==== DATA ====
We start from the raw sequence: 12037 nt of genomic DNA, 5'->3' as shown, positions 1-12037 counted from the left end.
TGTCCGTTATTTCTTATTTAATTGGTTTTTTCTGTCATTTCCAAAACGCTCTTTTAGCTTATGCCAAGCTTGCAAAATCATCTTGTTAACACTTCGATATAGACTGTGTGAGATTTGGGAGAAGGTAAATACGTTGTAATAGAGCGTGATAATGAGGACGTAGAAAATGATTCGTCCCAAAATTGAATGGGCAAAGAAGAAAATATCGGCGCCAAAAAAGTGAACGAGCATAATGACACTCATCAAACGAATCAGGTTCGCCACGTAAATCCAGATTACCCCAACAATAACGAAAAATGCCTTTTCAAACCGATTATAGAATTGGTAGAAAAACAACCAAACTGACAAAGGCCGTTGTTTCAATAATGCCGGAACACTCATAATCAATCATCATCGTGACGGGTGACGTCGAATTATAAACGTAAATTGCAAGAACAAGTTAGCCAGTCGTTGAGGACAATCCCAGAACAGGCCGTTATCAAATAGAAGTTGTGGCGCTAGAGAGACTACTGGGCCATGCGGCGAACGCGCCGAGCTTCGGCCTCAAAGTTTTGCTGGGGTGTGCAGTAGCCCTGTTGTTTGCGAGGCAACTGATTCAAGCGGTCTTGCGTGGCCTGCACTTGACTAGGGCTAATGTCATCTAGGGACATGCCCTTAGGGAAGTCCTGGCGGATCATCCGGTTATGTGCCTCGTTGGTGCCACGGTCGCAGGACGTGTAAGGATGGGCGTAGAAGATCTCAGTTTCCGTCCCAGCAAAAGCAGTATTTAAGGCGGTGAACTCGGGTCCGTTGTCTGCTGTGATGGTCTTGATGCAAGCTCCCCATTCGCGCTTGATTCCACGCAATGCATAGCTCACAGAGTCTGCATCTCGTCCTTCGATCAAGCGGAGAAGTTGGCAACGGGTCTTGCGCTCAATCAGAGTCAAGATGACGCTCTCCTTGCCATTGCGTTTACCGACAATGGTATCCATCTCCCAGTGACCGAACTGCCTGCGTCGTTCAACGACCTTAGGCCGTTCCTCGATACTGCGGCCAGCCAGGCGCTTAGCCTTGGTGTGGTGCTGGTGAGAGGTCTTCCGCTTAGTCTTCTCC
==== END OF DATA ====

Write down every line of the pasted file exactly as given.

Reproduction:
We start from the raw sequence: 12037 nt of genomic DNA, 5'->3' as shown, positions 1-12037 counted from the left end.
TGTCCGTTATTTCTTATTTAATTGGTTTTTTCTGTCATTTCCAAAACGCTCTTTTAGCTTATGCCAAGCTTGCAAAATCATCTTGTTAACACTTCGATATAGACTGTGTGAGATTTGGGAGAAGGTAAATACGTTGTAATAGAGCGTGATAATGAGGACGTAGAAAATGATTCGTCCCAAAATTGAATGGGCAAAGAAGAAAATATCGGCGCCAAAAAAGTGAACGAGCATAATGACACTCATCAAACGAATCAGGTTCGCCACGTAAATCCAGATTACCCCAACAATAACGAAAAATGCCTTTTCAAACCGATTATAGAATTGGTAGAAAAACAACCAAACTGACAAAGGCCGTTGTTTCAATAATGCCGGAACACTCATAATCAATCATCATCGTGACGGGTGACGTCGAATTATAAACGTAAATTGCAAGAACAAGTTAGCCAGTCGTTGAGGACAATCCCAGAACAGGCCGTTATCAAATAGAAGTTGTGGCGCTAGAGAGACTACTGGGCCATGCGGCGAACGCGCCGAGCTTCGGCCTCAAAGTTTTGCTGGGGTGTGCAGTAGCCCTGTTGTTTGCGAGGCAACTGATTCAAGCGGTCTTGCGTGGCCTGCACTTGACTAGGGCTAATGTCATCTAGGGACATGCCCTTAGGGAAGTCCTGGCGGATCATCCGGTTATGTGCCTCGTTGGTGCCACGGTCGCAGGACGTGTAAGGATGGGCGTAGAAGATCTCAGTTTCCGTCCCAGCAAAAGCAGTATTTAAGGCGGTGAACTCGGGTCCGTTGTCTGCTGTGATGGTCTTGATGCAAGCTCCCCATTCGCGCTTGATTCCACGCAATGCATAGCTCACAGAGTCTGCATCTCGTCCTTCGATCAAGCGGAGAAGTTGGCAACGGGTCTTGCGCTCAATCAGAGTCAAGATGACGCTCTCCTTGCCATTGCGTTTACCGACAATGGTATCCATCTCCCAGTGACCGAACTGCCTGCGTCGTTCAACGACCTTAGGCCGTTCCTCGATACTGCGGCCAGCCAGGCGCTTAGCCTTGGTGTGGTGCTGGTGAGAGGTCTTCCGCTTAGTCTTCTCC